SkipScan improves query times for
DISTINCT queries. It works on PostgreSQL
tables, Timescale hypertables, and Timescale distributed hypertables.
SkipScan is included in TimescaleDB 2.2.1 and later.
To query your database and find the most recent value of an item, you
could use a
DISTINCT query. For example, you might want to find the latest
stock or cryptocurrency price for each of your investments. Or you might have graphs
and alarms that repeatedly query the most recent values for every device or
As your tables get larger,
DISTINCT queries tend to get slower. This is
because PostgreSQL does not currently have a good mechanism for pulling a list
of unique values from an ordered index. Even when you have an index that matches
the exact order and columns for these kinds of queries, PostgreSQL scans the
entire index to find all unique values. As a table grows, this operation keeps
SkipScan allows queries to incrementally jump from one ordered value to the next without reading all of the rows in between. Without support for this feature, the database engine has to scan the entire ordered index and then de-duplicate at the end, which is a much slower process.
PostgreSQL has plans to implement a native feature like SkipScan, but it is unlikely to be included until at least PostgreSQL 15. This section documents Timescale SkipScan, which is not a native PostgreSQL feature.
SkipScan is an optimization for queries of the form
SELECT DISTINCT ON
column_name. Conceptually, SkipScan is a regular IndexScan that skips across an
index looking for the next value that is greater than the current value.
When you issue a query that uses SkipScan, the
EXPLAIN output includes a new
operator, or node, that can quickly return distinct items from a properly
ordered index. With an IndexOnly scan, PostgreSQL has to scan the entire index,
but SkipScan incrementally searches for each successive item in the ordered
index. As it locates one item, the SkipScan node quickly restarts the search for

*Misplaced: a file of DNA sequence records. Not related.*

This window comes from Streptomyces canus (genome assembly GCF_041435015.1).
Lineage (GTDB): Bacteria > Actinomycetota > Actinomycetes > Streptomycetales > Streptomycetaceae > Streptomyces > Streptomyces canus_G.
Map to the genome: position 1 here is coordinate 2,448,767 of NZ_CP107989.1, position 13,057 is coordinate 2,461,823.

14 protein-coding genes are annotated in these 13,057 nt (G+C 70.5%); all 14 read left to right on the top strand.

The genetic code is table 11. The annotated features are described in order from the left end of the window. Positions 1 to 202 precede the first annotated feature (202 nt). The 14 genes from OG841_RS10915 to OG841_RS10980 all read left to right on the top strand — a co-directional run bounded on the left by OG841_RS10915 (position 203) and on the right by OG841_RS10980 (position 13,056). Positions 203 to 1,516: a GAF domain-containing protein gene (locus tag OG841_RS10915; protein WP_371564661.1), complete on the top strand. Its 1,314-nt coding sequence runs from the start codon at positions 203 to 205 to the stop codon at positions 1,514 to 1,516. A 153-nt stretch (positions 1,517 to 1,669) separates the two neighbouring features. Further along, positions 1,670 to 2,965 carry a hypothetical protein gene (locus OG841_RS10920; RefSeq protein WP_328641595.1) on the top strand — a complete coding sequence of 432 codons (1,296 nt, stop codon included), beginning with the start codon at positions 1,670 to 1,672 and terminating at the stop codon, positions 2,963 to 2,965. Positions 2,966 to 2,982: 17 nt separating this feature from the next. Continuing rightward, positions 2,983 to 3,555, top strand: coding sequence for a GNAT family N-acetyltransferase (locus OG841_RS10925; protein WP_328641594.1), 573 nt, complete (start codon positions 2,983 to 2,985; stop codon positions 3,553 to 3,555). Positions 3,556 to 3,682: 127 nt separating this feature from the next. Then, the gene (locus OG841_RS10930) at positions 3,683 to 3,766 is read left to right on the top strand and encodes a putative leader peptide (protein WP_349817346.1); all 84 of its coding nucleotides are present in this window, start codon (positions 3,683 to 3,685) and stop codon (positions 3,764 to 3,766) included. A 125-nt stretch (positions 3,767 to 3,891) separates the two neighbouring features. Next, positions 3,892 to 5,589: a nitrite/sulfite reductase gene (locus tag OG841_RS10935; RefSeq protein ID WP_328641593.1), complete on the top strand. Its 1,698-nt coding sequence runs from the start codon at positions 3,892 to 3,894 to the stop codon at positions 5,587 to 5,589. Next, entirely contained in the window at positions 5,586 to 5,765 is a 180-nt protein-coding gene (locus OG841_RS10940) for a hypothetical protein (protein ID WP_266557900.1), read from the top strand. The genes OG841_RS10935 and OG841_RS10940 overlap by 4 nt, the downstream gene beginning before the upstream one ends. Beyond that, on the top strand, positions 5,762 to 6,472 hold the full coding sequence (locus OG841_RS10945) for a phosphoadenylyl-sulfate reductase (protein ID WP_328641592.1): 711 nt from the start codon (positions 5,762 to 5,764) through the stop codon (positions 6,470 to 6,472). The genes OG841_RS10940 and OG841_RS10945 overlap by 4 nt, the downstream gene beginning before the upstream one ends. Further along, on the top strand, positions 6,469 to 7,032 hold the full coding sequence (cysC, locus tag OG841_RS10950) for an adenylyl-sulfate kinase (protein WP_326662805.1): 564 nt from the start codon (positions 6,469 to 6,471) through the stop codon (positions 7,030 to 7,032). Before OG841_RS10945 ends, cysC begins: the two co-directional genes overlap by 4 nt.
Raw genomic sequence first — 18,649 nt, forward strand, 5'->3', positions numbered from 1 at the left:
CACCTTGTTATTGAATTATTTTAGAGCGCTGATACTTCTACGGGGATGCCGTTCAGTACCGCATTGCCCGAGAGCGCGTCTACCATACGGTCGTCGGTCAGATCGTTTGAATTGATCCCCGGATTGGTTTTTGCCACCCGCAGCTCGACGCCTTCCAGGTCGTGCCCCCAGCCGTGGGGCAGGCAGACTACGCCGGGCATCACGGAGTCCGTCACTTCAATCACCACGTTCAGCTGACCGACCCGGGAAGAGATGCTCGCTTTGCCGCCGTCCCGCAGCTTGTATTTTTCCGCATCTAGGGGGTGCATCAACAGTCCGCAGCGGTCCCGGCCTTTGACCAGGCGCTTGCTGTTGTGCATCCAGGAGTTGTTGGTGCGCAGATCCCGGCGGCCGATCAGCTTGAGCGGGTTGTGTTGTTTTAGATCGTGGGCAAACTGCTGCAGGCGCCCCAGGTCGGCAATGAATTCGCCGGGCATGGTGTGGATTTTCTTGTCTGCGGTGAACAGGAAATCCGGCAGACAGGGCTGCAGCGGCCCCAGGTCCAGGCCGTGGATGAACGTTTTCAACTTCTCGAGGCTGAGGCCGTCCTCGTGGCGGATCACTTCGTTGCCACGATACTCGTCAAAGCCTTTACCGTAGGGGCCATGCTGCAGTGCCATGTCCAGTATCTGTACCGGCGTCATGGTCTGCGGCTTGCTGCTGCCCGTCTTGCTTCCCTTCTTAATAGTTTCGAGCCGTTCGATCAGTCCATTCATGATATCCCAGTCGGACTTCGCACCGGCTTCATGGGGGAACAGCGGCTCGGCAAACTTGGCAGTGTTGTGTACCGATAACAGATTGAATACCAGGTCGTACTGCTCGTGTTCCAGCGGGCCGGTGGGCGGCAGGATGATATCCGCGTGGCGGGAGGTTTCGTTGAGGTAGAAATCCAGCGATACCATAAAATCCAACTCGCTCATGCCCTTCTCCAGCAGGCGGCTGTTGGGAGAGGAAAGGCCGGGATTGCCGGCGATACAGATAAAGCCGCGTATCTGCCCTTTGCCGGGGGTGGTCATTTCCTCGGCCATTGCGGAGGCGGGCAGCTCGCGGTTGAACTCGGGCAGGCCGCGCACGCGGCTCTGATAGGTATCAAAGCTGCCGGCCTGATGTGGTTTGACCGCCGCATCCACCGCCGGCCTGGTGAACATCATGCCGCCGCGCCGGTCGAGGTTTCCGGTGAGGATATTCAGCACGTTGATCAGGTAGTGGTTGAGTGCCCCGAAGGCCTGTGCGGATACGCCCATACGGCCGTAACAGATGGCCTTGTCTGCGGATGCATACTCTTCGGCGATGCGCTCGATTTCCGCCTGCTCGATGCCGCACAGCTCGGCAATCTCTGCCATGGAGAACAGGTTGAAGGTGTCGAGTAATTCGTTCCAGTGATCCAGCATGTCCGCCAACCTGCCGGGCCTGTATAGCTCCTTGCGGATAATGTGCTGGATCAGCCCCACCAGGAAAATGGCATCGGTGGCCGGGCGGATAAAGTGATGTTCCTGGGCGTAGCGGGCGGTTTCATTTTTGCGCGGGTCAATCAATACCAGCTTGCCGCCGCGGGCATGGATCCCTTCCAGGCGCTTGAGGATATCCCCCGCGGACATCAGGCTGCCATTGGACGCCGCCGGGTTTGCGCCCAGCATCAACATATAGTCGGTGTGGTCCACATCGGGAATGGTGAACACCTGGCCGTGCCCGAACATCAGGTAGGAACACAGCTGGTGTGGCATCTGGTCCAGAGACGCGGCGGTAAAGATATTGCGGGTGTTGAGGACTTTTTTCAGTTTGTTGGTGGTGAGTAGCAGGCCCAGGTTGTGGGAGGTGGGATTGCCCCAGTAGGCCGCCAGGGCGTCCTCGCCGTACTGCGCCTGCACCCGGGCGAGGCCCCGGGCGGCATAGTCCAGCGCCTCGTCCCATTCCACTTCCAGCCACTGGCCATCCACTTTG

the next item. This is a much more efficient way of finding distinct items in an
For benchmarking information on how SkipScan compares to regular
queries, see our SkipScan blog post.
SkipScan is included in TimescaleDB 2.2.1 and later. This section describes how to set up your database index and query to use a SkipScan node.
Your index must:
- Contain the
DISTINCTcolumn as the first column.
- Be a
- Match the
ORDER BYused in your query.
Your query must:
- Use the
DISTINCTkeyword on a single column.
DISTINCT column is not the first column of the index, ensure any
leading columns are used as constraints in your query. This means that if you
are asking a question such as "retrieve a list of unique IDs in order" and
"retrieve the last reading of each ID," you need at least one index like this:
CREATE INDEX "cpu_customer_tags_id_time_idx" \ON readings (customer_id, tags_id, time DESC)
With your index set up correctly, you should start to see immediate benefit for
DISTINCT queries. When SkipScan is chosen for your query, the
ANALYZE output shows one or more
Custom Scan (SkipScan) nodes, like this:
-> Unique-> Merge AppendSort Key: _hyper_8_79_chunk.tags_id, _hyper_8_79_chunk."time" DESC-> Custom Scan (SkipScan) on _hyper_8_79_chunk-> Index Only Scan using _hyper_8_79_chunk_cpu_tags_id_time_idx on _hyper_8_79_chunkIndex Cond: (tags_id > NULL::integer)-> Custom Scan (SkipScan) on _hyper_8_80_chunk-> Index Only Scan using _hyper_8_80_chunk_cpu_tags_id_time_idx on _hyper_8_80_chunkIndex Cond: (tags_id > NULL::integer)
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